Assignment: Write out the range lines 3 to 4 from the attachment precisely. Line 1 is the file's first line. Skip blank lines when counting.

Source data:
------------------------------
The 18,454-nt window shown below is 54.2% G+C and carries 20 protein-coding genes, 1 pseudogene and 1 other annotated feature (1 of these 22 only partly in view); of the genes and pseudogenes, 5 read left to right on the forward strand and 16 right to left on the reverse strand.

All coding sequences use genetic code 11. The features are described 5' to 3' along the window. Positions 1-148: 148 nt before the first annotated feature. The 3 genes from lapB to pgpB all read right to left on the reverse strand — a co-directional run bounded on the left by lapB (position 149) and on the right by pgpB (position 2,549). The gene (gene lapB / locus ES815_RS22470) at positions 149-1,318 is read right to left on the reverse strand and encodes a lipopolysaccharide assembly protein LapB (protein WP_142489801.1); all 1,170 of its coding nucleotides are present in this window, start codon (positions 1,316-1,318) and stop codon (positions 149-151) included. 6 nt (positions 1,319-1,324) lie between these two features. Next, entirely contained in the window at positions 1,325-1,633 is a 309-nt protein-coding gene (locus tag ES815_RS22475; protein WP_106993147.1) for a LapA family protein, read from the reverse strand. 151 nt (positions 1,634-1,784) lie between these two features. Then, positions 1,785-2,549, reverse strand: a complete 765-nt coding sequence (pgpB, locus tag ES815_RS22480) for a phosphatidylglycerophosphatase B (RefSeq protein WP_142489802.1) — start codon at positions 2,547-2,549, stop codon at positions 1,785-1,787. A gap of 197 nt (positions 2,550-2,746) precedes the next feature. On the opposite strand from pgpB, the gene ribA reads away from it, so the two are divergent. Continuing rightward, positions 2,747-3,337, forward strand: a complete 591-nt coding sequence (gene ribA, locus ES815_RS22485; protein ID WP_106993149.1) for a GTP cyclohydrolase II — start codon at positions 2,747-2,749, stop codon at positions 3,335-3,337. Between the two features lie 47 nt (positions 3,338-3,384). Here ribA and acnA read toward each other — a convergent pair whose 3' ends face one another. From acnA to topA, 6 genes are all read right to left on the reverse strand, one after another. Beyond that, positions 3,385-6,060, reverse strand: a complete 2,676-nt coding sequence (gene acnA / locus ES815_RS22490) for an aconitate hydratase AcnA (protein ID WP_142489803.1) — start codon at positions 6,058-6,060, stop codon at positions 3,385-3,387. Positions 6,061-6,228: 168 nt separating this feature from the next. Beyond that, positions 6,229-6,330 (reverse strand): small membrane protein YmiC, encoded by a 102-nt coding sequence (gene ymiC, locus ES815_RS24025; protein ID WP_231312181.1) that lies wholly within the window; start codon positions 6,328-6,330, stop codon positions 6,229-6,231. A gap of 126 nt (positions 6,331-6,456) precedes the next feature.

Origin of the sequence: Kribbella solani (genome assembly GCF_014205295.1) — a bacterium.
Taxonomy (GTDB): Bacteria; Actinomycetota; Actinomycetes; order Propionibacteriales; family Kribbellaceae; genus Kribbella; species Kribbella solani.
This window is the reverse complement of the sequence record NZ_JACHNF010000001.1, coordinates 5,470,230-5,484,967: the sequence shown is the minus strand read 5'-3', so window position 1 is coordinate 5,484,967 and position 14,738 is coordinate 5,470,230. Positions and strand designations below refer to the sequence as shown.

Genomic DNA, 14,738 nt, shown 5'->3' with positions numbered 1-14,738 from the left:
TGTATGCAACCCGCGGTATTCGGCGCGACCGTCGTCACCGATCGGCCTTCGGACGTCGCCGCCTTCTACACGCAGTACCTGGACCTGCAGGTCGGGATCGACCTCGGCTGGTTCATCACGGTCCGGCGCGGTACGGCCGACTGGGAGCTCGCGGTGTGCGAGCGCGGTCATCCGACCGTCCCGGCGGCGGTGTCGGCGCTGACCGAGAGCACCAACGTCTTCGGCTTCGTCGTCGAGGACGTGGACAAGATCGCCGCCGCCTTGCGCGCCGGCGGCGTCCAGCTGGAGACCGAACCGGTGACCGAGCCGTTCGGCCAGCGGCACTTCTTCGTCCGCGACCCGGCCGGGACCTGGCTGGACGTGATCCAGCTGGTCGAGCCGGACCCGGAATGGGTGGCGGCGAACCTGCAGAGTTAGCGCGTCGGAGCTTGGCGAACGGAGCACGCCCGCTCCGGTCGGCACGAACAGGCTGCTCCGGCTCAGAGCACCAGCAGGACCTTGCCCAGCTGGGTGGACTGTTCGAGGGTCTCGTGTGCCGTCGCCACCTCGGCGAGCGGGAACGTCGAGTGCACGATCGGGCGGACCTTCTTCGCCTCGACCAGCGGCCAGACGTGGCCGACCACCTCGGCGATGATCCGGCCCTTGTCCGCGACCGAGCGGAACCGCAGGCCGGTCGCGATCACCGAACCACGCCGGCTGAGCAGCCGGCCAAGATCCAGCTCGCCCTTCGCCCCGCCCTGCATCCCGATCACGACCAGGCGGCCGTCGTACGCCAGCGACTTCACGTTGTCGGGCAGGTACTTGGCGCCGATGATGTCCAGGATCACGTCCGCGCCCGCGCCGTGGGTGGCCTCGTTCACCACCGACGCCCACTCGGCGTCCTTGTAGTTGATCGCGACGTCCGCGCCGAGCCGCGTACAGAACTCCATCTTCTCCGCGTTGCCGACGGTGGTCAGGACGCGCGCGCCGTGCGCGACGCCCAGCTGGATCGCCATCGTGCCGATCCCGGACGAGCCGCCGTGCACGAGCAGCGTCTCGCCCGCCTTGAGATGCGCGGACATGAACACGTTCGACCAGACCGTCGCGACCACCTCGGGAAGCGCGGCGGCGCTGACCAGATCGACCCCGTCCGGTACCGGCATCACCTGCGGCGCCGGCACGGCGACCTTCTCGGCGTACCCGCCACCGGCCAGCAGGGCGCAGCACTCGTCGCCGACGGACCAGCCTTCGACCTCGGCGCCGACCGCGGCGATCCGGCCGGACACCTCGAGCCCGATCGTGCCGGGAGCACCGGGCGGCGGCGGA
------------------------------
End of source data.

Origin of the sequence: Kribbella solani (genome assembly GCF_014205295.1) — a bacterium.
Taxonomy (GTDB): Bacteria; Actinomycetota; Actinomycetes; order Propionibacteriales; family Kribbellaceae; genus Kribbella; species Kribbella solani.